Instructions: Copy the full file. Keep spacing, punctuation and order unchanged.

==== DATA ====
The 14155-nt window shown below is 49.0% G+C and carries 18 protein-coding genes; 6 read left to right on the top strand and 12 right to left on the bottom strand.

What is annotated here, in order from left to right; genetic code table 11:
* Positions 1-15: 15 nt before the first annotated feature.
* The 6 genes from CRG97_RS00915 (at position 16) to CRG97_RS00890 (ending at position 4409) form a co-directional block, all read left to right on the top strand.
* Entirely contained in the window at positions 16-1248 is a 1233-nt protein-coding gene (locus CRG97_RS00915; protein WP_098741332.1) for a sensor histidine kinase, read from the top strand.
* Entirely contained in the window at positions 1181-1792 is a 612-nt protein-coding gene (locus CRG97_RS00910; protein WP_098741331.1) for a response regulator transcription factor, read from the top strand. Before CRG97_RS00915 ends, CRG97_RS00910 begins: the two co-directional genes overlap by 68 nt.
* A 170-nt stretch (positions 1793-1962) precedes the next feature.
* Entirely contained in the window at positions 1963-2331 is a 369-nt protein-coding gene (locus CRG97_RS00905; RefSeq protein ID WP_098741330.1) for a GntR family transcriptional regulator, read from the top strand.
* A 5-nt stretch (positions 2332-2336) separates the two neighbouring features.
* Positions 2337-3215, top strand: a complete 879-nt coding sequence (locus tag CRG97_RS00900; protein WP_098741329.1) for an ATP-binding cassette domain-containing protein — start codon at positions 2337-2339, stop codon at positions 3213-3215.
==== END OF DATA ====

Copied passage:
The 14155-nt window shown below is 49.0% G+C and carries 18 protein-coding genes; 6 read left to right on the top strand and 12 right to left on the bottom strand.

What is annotated here, in order from left to right; genetic code table 11:
* Positions 1-15: 15 nt before the first annotated feature.
* The 6 genes from CRG97_RS00915 (at position 16) to CRG97_RS00890 (ending at position 4409) form a co-directional block, all read left to right on the top strand.
* Entirely contained in the window at positions 16-1248 is a 1233-nt protein-coding gene (locus CRG97_RS00915; protein WP_098741332.1) for a sensor histidine kinase, read from the top strand.
* Entirely contained in the window at positions 1181-1792 is a 612-nt protein-coding gene (locus CRG97_RS00910; protein WP_098741331.1) for a response regulator transcription factor, read from the top strand. Before CRG97_RS00915 ends, CRG97_RS00910 begins: the two co-directional genes overlap by 68 nt.
* A 170-nt stretch (positions 1793-1962) precedes the next feature.
* Entirely contained in the window at positions 1963-2331 is a 369-nt protein-coding gene (locus CRG97_RS00905; RefSeq protein ID WP_098741330.1) for a GntR family transcriptional regulator, read from the top strand.
* A 5-nt stretch (positions 2332-2336) separates the two neighbouring features.
* Positions 2337-3215, top strand: a complete 879-nt coding sequence (locus tag CRG97_RS00900; protein WP_098741329.1) for an ATP-binding cassette domain-containing protein — start codon at positions 2337-2339, stop codon at positions 3213-3215.